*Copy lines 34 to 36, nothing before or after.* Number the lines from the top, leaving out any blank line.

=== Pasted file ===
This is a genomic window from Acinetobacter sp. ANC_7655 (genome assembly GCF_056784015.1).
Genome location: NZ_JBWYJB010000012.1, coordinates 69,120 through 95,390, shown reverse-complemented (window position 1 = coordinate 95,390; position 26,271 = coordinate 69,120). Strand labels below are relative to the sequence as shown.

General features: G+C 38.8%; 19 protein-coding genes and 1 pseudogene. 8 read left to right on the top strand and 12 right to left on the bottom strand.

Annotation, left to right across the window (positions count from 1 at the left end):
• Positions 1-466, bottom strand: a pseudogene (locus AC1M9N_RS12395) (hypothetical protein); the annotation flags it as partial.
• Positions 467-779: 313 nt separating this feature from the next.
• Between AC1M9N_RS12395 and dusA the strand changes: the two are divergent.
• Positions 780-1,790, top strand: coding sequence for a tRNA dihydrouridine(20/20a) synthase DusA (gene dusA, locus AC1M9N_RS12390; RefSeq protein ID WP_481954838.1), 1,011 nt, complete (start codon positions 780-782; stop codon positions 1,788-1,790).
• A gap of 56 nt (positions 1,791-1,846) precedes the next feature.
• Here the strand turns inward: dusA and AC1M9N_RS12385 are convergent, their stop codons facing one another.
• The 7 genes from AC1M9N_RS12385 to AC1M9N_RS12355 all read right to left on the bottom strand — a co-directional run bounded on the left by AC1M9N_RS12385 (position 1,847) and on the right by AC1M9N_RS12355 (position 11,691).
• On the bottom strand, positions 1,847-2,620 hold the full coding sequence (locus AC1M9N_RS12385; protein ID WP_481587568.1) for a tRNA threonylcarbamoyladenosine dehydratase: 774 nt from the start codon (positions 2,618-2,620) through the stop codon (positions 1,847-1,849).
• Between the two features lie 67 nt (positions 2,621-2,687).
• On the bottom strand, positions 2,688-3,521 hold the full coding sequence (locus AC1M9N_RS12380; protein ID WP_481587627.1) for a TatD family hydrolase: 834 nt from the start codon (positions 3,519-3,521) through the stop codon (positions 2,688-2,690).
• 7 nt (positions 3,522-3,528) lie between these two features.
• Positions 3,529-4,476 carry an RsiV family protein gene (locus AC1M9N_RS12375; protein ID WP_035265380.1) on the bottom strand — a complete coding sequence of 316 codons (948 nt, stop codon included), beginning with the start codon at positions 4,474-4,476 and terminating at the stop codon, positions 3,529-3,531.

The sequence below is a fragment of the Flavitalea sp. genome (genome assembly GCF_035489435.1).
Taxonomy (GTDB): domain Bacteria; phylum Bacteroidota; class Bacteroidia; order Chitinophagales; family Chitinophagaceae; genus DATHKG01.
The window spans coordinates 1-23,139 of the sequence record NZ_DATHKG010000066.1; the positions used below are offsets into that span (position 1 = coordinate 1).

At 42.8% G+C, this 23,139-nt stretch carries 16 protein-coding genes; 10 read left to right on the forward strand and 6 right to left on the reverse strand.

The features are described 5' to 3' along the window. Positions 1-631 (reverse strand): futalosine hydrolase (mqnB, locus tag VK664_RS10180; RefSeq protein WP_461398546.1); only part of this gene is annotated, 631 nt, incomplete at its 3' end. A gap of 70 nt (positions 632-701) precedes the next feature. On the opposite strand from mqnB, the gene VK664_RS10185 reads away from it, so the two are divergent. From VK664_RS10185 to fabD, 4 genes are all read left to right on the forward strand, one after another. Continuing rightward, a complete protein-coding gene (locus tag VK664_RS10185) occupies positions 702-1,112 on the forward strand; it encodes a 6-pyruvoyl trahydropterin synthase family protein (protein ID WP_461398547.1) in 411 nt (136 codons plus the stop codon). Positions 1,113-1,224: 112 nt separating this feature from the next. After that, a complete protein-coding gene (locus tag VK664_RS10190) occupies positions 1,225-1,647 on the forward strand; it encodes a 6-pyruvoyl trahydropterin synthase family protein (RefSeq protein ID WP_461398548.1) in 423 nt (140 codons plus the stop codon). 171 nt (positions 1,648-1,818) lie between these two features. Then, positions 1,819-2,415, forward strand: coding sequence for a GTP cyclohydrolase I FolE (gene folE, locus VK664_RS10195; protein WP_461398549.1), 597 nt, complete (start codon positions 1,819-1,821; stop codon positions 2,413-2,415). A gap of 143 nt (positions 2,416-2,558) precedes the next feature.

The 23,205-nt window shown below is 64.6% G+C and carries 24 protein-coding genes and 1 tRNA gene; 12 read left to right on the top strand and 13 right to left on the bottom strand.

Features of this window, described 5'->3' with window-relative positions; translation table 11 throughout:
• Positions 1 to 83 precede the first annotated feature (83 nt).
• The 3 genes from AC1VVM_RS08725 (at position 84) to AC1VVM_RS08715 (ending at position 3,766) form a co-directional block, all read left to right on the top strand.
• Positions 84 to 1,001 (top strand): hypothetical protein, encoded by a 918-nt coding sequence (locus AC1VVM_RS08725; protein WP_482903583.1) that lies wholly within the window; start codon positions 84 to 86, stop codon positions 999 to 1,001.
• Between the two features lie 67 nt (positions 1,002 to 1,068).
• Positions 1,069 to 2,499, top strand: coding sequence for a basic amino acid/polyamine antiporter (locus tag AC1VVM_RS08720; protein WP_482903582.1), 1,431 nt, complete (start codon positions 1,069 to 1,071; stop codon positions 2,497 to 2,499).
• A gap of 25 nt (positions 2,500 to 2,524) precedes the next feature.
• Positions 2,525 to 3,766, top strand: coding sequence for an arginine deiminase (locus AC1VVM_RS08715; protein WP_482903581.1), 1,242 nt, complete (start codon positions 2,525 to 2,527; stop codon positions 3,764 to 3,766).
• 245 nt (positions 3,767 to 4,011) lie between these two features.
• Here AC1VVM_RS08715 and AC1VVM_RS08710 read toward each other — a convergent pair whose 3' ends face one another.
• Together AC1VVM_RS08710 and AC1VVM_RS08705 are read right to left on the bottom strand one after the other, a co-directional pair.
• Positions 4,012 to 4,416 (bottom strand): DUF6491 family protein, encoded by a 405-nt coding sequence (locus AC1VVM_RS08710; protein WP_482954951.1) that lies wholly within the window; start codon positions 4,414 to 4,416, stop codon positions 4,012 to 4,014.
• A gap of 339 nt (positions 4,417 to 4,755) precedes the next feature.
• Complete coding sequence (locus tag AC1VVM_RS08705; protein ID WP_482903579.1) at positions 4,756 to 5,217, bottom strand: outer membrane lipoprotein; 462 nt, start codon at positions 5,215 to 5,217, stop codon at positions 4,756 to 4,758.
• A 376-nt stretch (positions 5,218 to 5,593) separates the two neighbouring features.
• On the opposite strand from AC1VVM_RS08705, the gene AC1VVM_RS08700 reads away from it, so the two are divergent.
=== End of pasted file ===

• Positions 4,012 to 4,416 (bottom strand): DUF6491 family protein, encoded by a 405-nt coding sequence (locus AC1VVM_RS08710; protein WP_482954951.1) that lies wholly within the window; start codon positions 4,414 to 4,416, stop codon positions 4,012 to 4,014.
• A gap of 339 nt (positions 4,417 to 4,755) precedes the next feature.
• Complete coding sequence (locus tag AC1VVM_RS08705; protein ID WP_482903579.1) at positions 4,756 to 5,217, bottom strand: outer membrane lipoprotein; 462 nt, start codon at positions 5,215 to 5,217, stop codon at positions 4,756 to 4,758.